10:51 Erica Ogg: Now he's going to demonstrate this. "Since this does not require the network I should be OK," he jokes.
10:51 Erica Ogg: He's tilting the phone forward, back, and side-to-side and the game on screen corresponds. He rotates in a circle and the game rotates too.
10:53 Erica Ogg: "I can't wait to see what you guys are going to do" with the gyro, he says to the developers.
10:53 Erica Ogg: These phones are getting more and more intelligent, he says.
10:53 Erica Ogg: Next up: the new camera.
10:54 Erica Ogg: Everybody loves to talk about megapixels with photography. But we ask, how do you make better pictures? They're different things. But cell phone cameras are about capturing photons.
10:54 Erica Ogg: We've gone from 3-megapixel to 5-MP sensor, but we're using something that's new to smartphones, a back-side illuminated sensor.
10:55 Erica Ogg: Gets the wiring out of the way. We've gone from 3 to 5 MP but kept pixels the same size, 1.75 microns.
10:55 Erica Ogg: There's a 5X digital zoom, tap-to-focus, and LED flash built in.
10:55 Erica Ogg: He shows us some photos taken from the iPhone 4.
10:56 Erica Ogg: Camera also does HD video recording, he says.
10:56 Erica Ogg: Lots of applause for that. 720p at 30 frames per second.
10:57 Erica Ogg: There's also tap-to-focus for video. Can edit videos right on phone. Also has one-click sharing and the LED flash will stay on for the HD video recording.
10:57 Erica Ogg: We're going even further than that, he says. We've written iMovie for iPhone.
10:58 Erica Ogg: He's bringing up Randy Ubillos, the chief architect for Apple's video apps, on stage to demonstrate it.
10:58 Erica Ogg: He runs over the same things Jobs just told us. But now he's demoing it.
10:59 Erica Ogg: Can use the app in portrait or landscape. You can record directly into a video timeline within the app. Can pinch to change the scale of the timeline. Or drag to trim/edit.
11:00 Erica Ogg: Can pan/zoom, add effects, transitions, themes.
11:01 Erica Ogg: The camera will bring in geolocation information, too, to the video.
11:02 Erica Ogg: He demos how you can add map info based on the location, along with photos, music, etc.
11:03 Erica Ogg: OK, Steve is back on stage. You can buy iMovie for $4.99, "if we approve it," he jokes.
11:05 Erica Ogg: He says he figured out why the demo crashed. There are 570 Wi-Fi connections in this room. Either turn off Wi-Fi or I give up. Would you like to see the demos? he asks. All you bloggers need to turn off your notebook Wi-Fis, he says.
11:06 Erica Ogg: We're using a Sprint 3G connection at CNET, so we'll still be staying live, no worries.
11:06 Erica Ogg: OK, now onto iPhone OS 4.
11:07 Erica Ogg: "We're renaming the OS. Now it's just iOS 4." Becuase it's on iPad, iPod Touch, and iPhone.
11:08 Erica Ogg: He's talking about the features, which we saw in April at the iPhone OS 4 event. Multitasking is something that took us a while to get. He quotes Larry Page from a few weeks ago about software running in the background and running down the battery.
11:08 Erica Ogg: "Yes, it does," Jobs says. "Unless you do it right."
11:09 Erica Ogg: Now he's going to demo Pandora, playing us some Jack Johnson.
11:09 Erica Ogg: He's checking e-mail while listening to music. Now he's launching a Web page (big applause that the Wi-Fi here works) simultaneously.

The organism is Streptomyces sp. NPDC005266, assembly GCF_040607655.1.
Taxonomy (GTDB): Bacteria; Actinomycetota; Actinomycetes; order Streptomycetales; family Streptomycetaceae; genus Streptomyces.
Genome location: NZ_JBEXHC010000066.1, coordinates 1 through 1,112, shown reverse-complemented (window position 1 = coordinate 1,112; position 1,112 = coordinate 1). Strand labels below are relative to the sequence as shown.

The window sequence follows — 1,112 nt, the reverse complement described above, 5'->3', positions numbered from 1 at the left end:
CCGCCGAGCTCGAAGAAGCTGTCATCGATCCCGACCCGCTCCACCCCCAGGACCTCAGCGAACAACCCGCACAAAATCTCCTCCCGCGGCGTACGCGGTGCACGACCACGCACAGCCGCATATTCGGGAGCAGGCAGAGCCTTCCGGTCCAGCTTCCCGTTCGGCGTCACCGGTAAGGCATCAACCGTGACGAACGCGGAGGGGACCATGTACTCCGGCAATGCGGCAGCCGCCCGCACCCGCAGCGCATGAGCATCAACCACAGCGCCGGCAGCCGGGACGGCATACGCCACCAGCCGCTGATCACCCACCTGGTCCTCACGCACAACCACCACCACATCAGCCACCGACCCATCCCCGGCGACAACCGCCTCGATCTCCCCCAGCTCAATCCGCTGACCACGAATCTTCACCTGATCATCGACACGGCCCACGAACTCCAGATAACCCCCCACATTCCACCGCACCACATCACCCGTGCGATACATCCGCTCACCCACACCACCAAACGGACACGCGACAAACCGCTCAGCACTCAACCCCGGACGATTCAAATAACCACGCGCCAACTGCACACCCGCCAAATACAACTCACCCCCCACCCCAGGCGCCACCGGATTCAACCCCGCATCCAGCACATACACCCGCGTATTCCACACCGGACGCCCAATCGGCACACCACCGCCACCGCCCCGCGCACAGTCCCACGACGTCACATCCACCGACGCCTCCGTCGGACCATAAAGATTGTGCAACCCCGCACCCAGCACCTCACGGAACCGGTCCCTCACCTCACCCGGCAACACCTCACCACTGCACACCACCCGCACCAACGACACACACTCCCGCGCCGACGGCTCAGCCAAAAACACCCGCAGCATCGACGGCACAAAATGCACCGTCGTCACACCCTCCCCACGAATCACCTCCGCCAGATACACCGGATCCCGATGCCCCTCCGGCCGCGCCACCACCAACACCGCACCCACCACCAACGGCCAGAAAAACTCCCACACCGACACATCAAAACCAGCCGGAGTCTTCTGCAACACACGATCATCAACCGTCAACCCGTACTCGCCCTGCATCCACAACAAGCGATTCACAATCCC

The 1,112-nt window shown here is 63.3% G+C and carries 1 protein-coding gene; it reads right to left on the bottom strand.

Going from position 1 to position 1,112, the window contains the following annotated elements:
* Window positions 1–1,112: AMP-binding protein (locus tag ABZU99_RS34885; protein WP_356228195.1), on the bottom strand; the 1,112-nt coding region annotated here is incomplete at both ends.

11:10 Erica Ogg: He shows us some mail features, with the unified in-box. Shows e-mail threading so you can see a whole e-mail conversation.
11:11 Erica Ogg: Now he's going to create a folder to manage apps. By holding and dragging you can drag one app on another and a folder is automatically created. You can rename the folder and add more apps there whenever you want.
11:13 Erica Ogg: He's talking enterprise integration now. Data protection, device management, wireless app distribution, deeper VPN support, Exchange Server 2010.
11:13 Erica Ogg: On consumer side, we're adding Bing to the iPhone for search.
11:14 Erica Ogg: Google will be the default, but now you'll have choice of Google, Yahoo, or Bing. Each has a different approach as to how they format results, he says. "Microsoft's done a really nice job on this, It has HTML5 presentation."
11:14 Erica Ogg: Developers will get a golden master candidate release of iOS4 today.
11:15 Erica Ogg: Another major milestone for iOS coming this month. "We will sell our 100 millionth iOS device," he says. That includes iPhones, iPod Touches, and iPads. "There is definitely a market for your applications."
11:16 Erica Ogg: Back to iBooks. It's now coming to the iPhone. Same controls, highlighting, notes, and bookmarking. Same bookshelf as on the iPad, same ability to read a PDF.
11:17 Erica Ogg: The iBooks Store is available right on the iPhone and iPod Touch now, too. You can download and purchase a book to iPhone, iPod, or iPad wirelessly. You can download the same book to all your devices at no extra charge.
11:17 Erica Ogg: In addition, iBooks will automatically and wirelessly sync your current place, bookmarks, and notes across all your devices.
11:18 Erica Ogg: So you can start it on your iPad, pick up on your iPhone, if you want.
11:18 Erica Ogg: Now he's demonstrating what iBooks looks like on the retina display.
11:20 Erica Ogg: Now he's showing the library and opening a PDF. You tap to flip pages through a PDF, and can pinch and zoom as with other apps.
11:21 Erica Ogg: There are 150 million accounts hooked up to App Store, iTunes, and iBookstore--the most of any store on the Web, he says. "So people are ready to buy your apps."